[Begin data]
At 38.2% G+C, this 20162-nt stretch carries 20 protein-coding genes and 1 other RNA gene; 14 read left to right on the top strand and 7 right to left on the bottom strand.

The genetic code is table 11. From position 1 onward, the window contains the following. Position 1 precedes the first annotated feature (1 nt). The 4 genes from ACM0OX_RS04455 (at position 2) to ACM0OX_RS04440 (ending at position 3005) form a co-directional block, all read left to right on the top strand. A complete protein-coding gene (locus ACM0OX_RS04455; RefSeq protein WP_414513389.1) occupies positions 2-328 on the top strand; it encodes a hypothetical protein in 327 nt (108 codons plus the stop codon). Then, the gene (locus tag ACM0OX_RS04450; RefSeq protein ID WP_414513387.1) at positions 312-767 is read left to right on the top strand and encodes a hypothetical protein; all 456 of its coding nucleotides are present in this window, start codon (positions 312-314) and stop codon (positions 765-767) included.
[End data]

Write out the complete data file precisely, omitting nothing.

At 38.2% G+C, this 20162-nt stretch carries 20 protein-coding genes and 1 other RNA gene; 14 read left to right on the top strand and 7 right to left on the bottom strand.

The genetic code is table 11. From position 1 onward, the window contains the following. Position 1 precedes the first annotated feature (1 nt). The 4 genes from ACM0OX_RS04455 (at position 2) to ACM0OX_RS04440 (ending at position 3005) form a co-directional block, all read left to right on the top strand. A complete protein-coding gene (locus ACM0OX_RS04455; RefSeq protein WP_414513389.1) occupies positions 2-328 on the top strand; it encodes a hypothetical protein in 327 nt (108 codons plus the stop codon). Then, the gene (locus tag ACM0OX_RS04450; RefSeq protein ID WP_414513387.1) at positions 312-767 is read left to right on the top strand and encodes a hypothetical protein; all 456 of its coding nucleotides are present in this window, start codon (positions 312-314) and stop codon (positions 765-767) included.